The proposed rule would offer some, but all not, consumer protections of PPACA to student health plans.
The Department of Health and Human Services (HHS) recently issued a proposed rule to extend the consumer protections created by the 2010 Patient Protection Affordable Care Act (PPACA) to students enrolled in student health plans.
Citing a 2008 Government Accounting Office (GAO) report, HHS explains in its Federal Register notice that 57 percent of all colleges and universities, approximately 2,500 schools, provided student health plans in the academic year of 2007-2008. Covered benefits and plan regulation vary widely between institutions. For example, the GAO concluded that 24 percent of student health plans imposed annual spending limits. These limits ranged from $15,000 to $250,000, with a median of $50,000. HHS estimates that between 1.1 and 1.5 million students and eligible dependents in the United States are currently enrolled in student health plans through their schools.
The proposed rule would define student plans as a form of “individual health insurance coverage.” Adopting this definition would extend the PPACA’s consumer protections to enrollees in student plans. Insurance companies would not be able to deny coverage to students under age 19 for pre-existing conditions or to drop coverage because of unintentional mistakes on applications. In addition, minimum annual dollar limits on essential health benefits would need to be at least $100,000 for policy years beginning before Sept. 23, 2012, and $2 million thereafter.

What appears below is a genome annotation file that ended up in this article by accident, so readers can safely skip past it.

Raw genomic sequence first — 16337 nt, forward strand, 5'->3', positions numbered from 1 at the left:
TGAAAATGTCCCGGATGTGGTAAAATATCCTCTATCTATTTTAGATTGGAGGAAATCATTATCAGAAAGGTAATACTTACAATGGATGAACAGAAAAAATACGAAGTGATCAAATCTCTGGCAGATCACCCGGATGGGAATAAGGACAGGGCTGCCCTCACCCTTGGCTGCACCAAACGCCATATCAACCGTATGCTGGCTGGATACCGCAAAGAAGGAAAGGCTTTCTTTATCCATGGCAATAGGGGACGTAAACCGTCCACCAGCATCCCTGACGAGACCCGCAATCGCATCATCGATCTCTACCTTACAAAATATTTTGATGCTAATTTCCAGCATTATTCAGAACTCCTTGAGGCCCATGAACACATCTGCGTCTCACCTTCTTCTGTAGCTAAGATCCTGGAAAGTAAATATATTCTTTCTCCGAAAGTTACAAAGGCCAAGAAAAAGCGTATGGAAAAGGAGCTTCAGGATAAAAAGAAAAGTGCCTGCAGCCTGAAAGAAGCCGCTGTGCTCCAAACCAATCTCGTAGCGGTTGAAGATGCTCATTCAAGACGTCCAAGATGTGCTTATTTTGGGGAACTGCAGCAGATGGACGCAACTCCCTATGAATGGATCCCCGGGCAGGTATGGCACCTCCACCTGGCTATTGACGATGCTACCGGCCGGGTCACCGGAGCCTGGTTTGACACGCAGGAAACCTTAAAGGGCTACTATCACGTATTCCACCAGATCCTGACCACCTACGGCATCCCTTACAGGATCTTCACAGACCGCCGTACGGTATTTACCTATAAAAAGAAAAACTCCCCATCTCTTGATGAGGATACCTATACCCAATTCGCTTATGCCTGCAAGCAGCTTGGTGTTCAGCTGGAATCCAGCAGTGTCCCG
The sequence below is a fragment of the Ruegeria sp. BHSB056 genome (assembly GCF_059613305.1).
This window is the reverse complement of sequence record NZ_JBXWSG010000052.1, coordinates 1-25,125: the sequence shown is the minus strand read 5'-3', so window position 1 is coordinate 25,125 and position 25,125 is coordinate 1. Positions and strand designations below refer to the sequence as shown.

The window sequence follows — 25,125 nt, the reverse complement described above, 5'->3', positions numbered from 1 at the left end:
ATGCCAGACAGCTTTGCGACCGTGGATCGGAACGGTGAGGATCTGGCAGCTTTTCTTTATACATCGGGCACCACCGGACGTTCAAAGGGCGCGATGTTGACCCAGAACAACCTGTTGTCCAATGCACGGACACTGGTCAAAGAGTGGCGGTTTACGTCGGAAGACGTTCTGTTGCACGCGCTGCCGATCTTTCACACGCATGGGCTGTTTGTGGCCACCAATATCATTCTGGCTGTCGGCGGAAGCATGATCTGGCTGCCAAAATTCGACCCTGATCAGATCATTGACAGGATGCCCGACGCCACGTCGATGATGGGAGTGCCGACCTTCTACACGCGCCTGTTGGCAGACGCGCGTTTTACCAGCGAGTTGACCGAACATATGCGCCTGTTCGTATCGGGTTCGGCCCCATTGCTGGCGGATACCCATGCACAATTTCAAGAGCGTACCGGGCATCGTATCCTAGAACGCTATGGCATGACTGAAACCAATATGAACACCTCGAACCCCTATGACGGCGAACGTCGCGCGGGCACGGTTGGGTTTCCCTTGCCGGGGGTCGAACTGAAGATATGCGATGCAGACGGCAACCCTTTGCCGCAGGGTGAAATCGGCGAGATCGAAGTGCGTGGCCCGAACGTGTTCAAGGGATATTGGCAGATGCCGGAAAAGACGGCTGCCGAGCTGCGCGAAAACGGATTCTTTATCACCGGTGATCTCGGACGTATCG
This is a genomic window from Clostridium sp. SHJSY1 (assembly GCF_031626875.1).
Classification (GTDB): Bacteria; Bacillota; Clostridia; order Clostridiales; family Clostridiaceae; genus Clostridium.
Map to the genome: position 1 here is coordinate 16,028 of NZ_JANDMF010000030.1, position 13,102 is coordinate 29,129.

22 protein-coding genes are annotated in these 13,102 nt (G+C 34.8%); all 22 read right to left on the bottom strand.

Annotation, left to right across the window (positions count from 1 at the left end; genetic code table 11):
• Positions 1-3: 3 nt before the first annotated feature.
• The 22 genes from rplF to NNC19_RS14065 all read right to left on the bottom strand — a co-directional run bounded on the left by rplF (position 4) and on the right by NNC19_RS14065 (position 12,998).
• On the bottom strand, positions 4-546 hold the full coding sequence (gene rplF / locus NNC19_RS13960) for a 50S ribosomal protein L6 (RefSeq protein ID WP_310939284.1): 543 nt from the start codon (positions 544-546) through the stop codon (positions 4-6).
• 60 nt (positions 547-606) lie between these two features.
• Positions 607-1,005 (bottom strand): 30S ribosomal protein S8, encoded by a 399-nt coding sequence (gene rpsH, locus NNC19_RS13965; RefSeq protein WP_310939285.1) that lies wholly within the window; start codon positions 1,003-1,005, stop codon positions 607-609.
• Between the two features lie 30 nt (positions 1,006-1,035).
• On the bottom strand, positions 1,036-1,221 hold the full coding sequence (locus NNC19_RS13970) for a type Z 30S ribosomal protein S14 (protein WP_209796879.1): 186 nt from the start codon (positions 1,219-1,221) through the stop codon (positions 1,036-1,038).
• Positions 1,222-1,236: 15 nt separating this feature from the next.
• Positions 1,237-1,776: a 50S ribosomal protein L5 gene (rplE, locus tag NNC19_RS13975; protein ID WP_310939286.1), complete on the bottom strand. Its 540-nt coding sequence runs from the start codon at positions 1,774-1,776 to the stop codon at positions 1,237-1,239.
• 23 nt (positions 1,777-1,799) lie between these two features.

The proposed rule would increase transparency in the student health insurance market, requiring insurance companies to tell enrollees in student health plans if their plans meet the PPACA’s requirements.
At the same time as HHS proposes to apply certain PPACA protections to student health plans, the agency also proposes to exempt school plans from certain statutory requirements that could discourage schools from providing student health plans in the first place. For example, under the proposed rule schools would not be required to guarantee students could renew such plans after they were no longer enrolled in school. HHS also seeks comments on whether school plans should be exempt from other requirements, including those concerning the designation of a primary care providers and the prohibition on cost-sharing for preventative services.
HHS has prepared a “fact sheet” on the proposed rule. The agency is taking public comments on its proposed rule through April 12, 2011.
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